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2017 Seattle Mariners Midseason Top 10 Prospects

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Mariners Midseason Top 10
1. Kyle Lewis, OF
2. Nick Neidert, RHP
3. Tyler O’Neill, OF
4. Andrew Moore, RHP
5. Evan White, 1B
6. Sam Carlson, RHP
7. Braden Bishop, OF
8. Thyago Vieira, RHP
9. Max Povse, RHP
10. Alexander Campos, SS
The Mariners had the busiest offseason of any team in baseball, making 15 trades in an attempt to push the franchise to its first playoff appearance since 2001.

While they haven’t exactly set the world on fire, they are in wild-card contention and making more moves to try and get over the top. The Mariners have spent the year stuck hovering around .500—they’ve had a winning record for all of three days this entire season—but nonetheless entered July 20 just 1 1/2 games out of a playoff spot with the rest of the American League wild card field mired in mediocrity.

They already showed themselves to be buyers with a deal to acquire David Phelps from the Marlins for four prospects, and more moves are in play.

Mitch Haniger, Felix Hernandez, Robinson Cano and Jean Segura are all finally healthy together after spending time on the DL at various points, and as a result the Mariners are playing their best baseball of the season. They have won seven of nine to pull back to .500, and still stand to get Hisashi Iwakuma back from shoulder inflammation later in the year.

Though their core of Hernandez, Iwakuma, Robinson Cano and Nelson Cruz is getting older, the Mariners have shown no indication they are going to tear down. With the longest current playoff drought in baseball hanging over them (since 2001), they are going for it and making the most of what they can with a limited farm system.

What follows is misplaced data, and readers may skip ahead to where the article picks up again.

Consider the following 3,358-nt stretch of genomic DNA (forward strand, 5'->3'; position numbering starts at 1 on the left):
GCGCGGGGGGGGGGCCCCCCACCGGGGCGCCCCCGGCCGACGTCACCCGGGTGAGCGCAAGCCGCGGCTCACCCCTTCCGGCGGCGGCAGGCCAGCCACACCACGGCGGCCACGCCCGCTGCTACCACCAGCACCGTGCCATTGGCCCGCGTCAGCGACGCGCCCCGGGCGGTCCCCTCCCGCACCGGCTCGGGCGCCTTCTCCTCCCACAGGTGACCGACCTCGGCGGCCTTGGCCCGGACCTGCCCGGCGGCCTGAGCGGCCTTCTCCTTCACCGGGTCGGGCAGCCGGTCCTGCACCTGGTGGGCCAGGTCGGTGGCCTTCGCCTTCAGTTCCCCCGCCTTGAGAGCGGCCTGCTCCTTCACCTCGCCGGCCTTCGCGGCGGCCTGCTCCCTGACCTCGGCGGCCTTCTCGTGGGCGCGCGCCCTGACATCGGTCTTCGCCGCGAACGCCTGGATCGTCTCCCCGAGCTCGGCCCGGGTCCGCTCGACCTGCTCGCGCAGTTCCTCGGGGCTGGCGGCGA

1. Kyle Lewis, OF High Class A Modesto Age: 21

Lewis spent 11 months recovering from a torn ACL and finally made his 2017 season debut on June 11 with high Class A Modesto. Unfortunately, it was short-lived. Lewis banged into the wall in center field his first game back and was pulled, got three at-bats the next day as the DH and was subsequently placed on the disabled list with bruising and soreness in his surgically-repaired right knee. He just finished his rehab assignment and returned to Modesto on Thursday. Even though Lewis’ growing injury track record is concerning, he remains the best package of tools and ability in the system.

2. Nick Neidert, RHP Double-A Arkansas Age: 20

Neidert continues to get stronger and improve his velocity while keeping his exceptional command and feel for pitching. The Mariners challenged Neidert to strike more people out this season and he has done just that, recording 109 strikeouts against just 17 walks in 104.1 innings while going 10-3, 2.76 in high Class A before earning a promotion to Double-A.

3. Tyler O’Neill, OF Triple-A Tacoma Age: 22

The steepness of O’Neill’s swing path caught up to him in Triple-A, where advanced pitchers took advantage of O’Neill’s bat head not being in the zone very long and his penchant for chasing sliders. O’Neill began to adjust with 11 home runs in a 23-game stretch starting in late June, a promising development in his attempt to turn his season around.

4. Andrew Moore, RHP Seattle Age: 23

Moore’s rapid rise continued as soon as the season commenced. He was promoted to Triple-A Tacoma quickly, excelled there with elevated fastballs and an improved slider, and made his major league debut June 23. Moore’s pure stuff remains largely average, but his supreme command and tempo keeps hitters on the defensive.

5. Evan White, 1B Short-season Everett Age: 21

The Mariners picked White No. 17 overall out of Kentucky in June and consider him their first baseman of the future. He was one of the most defensively-gifted first basemen to come through the draft in years, and he matches his Gold Glove potential with a line-drive stroke geared for a high average, emerging power and plus speed.

6. Sam Carlson, RHP Rookie-level Arizona Age: 18